That night, at the celebration dinner held at a churrasco restaurant in Rio de Janeiro, he was all composed. Amid the congratulatory mood, Inoue delivered a speech, saying resolutely, “I want to tell everyone that I consider this our starting point.”
You Can’t Change the Past, But You Can Change the Future
While proceeding along the path he paved in his first four years as the head coach, the one-year postponement of the Tokyo Olympics and the restraints for training caused by the pandemic baffled him. Yet, his philosophy—each weight class shouldn’t rely on one player; have the second and third players in the roster and keep spurring the players—has produced results. Naohisa Takato in the -60 kg class and Hifumi Abe (both at Park24) in the -66 kg class that survived the fierce battles for the Olympics qualification, have grown mentally.
These two geniuses, who have learned to think, won in the first and second days of the competition. The perfect start led to an unprecedented rush of gold medals. Also, based on his own failure to win two consecutive championships in pursuit of nothing but victory, he conveyed to Ohno, the previous champion, the counterintuitive thinking of “assuming defeat and the worst-case scenario, while clearing each task.”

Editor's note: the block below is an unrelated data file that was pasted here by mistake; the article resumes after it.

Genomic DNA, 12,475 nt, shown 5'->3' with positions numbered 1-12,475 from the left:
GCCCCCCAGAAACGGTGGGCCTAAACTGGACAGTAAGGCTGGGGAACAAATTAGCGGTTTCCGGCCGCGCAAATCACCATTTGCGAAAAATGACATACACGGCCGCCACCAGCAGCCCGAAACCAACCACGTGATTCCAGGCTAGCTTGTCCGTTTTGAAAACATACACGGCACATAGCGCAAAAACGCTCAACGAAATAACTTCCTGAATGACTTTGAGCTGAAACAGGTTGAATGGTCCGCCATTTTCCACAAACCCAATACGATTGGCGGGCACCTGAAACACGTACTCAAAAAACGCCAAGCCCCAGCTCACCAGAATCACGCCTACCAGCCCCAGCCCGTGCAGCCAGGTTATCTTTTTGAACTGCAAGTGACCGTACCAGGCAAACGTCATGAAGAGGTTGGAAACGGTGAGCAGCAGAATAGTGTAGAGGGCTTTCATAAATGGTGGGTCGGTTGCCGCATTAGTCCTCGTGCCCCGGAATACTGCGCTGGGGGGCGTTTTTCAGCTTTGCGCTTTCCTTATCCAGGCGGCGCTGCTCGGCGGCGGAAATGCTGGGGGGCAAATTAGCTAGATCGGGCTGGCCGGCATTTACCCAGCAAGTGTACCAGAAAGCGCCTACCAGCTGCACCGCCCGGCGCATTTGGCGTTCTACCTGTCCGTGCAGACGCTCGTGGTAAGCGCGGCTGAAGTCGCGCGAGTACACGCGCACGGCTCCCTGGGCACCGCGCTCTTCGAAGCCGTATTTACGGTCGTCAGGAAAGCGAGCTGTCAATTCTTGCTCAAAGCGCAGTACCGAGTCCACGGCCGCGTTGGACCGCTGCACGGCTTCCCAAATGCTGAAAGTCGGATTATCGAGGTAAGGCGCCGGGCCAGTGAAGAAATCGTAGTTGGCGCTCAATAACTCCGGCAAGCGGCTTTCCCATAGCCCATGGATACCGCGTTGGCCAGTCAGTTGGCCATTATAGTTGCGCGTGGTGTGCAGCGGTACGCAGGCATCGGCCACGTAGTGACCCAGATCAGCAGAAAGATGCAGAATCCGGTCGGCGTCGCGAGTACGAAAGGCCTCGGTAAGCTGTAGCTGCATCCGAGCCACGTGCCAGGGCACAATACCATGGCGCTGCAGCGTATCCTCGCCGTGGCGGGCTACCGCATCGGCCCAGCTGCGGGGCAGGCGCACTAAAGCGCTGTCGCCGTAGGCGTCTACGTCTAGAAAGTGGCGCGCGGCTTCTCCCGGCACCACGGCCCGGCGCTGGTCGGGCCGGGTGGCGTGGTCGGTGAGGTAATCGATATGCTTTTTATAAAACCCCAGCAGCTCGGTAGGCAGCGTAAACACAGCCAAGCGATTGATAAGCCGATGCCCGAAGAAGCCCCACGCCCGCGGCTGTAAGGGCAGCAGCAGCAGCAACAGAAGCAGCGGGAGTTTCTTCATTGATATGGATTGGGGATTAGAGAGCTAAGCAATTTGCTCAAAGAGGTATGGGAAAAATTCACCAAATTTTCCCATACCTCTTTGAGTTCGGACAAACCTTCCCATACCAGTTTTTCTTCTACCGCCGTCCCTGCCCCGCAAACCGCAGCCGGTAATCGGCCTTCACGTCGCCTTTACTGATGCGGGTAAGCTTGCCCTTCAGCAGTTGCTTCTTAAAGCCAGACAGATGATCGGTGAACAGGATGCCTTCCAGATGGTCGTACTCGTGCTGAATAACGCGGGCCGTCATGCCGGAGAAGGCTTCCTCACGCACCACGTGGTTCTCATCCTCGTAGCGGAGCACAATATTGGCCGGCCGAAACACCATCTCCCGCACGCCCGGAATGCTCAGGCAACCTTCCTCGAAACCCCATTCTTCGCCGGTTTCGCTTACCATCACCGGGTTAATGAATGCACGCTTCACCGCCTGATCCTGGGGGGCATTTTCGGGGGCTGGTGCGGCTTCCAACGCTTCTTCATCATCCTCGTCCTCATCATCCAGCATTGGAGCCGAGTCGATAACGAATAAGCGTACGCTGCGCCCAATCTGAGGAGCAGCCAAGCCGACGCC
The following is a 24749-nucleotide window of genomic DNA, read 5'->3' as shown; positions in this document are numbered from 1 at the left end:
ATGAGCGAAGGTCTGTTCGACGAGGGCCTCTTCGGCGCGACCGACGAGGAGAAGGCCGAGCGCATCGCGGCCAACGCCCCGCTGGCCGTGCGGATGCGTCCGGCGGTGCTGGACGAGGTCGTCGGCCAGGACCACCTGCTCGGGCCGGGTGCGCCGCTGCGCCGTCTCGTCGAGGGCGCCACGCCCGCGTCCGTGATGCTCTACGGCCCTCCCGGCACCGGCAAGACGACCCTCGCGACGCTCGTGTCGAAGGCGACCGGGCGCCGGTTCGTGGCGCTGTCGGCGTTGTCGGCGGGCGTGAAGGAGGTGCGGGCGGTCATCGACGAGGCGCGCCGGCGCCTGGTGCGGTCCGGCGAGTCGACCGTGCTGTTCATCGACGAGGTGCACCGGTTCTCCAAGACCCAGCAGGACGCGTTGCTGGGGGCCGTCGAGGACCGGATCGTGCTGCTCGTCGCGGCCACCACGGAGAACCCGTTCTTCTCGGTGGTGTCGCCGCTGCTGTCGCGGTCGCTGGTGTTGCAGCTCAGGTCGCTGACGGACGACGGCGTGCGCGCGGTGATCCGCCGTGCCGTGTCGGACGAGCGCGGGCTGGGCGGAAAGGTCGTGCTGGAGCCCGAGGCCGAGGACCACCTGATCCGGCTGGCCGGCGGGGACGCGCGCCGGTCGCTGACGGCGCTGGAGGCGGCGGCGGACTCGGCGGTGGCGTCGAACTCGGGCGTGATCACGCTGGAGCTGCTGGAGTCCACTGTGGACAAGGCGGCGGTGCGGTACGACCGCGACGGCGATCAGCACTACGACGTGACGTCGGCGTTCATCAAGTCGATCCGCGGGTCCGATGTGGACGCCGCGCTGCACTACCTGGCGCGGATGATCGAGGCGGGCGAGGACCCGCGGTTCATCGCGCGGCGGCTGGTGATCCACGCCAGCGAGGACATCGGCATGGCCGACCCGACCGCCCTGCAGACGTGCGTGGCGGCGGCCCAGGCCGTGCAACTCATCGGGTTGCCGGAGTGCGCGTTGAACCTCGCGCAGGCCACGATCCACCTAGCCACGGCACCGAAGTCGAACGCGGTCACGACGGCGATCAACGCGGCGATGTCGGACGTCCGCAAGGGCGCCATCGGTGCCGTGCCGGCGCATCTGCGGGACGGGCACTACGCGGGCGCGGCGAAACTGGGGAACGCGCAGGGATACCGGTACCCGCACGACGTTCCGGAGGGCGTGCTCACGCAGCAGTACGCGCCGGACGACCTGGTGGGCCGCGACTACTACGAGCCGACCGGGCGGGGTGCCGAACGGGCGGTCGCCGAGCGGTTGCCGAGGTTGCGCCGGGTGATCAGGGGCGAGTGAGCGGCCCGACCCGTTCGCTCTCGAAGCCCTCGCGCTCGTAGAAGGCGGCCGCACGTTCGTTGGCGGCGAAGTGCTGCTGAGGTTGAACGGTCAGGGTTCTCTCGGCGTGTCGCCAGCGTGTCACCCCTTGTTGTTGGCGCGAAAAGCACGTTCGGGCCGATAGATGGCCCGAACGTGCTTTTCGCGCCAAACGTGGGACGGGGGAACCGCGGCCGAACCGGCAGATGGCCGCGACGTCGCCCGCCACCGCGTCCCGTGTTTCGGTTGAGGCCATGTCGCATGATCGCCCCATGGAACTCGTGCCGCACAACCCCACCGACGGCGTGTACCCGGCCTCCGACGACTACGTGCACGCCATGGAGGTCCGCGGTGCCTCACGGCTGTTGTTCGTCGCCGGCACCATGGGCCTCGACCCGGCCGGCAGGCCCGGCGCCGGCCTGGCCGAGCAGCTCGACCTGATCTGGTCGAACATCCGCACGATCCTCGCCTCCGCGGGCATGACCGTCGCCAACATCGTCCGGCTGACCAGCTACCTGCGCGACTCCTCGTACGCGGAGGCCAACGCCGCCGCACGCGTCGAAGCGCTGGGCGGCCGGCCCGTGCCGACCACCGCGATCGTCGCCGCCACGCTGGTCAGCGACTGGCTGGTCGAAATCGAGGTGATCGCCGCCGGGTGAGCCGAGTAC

Even the top player with absolute strength responded. During practice, Ohno worked thoroughly on risk management, such as starting from a cornered situation or a position he was not good at. He accomplished the feat of two consecutive gold medals with his solid performance.
The team that continued to grow towards the Rio Olympics has matured over the past five years, blossoming into a large flower, the result of head coach Inoue’s passion. He led the team with his progressive spirit: “We can’t change the past, but we can change the future. We have to change.”
When the team could not have training camps because of the COVID pandemic, he held online meetings once or twice a month. He stressed the significance of being able to compete at a time like this. He himself re-appreciated how precious it was to see the next day coming.
On the last day of the Tokyo Olympics, the leader who achieved the huge undertaking of reviving Japanese judo wept openly and said, “I had the honor of fighting together with the wonderful athletes, supporting staff, and coaches. It was an invaluable experience in my life.”
If it were tears of regret in London, then they were tears of joy in Rio. We could call them tears of accomplishment in Tokyo. The long journey of head coach Kosei Inoue, spanning across nine years, over 3,000 days, reached its final stop in the shimmering gold of midsummer.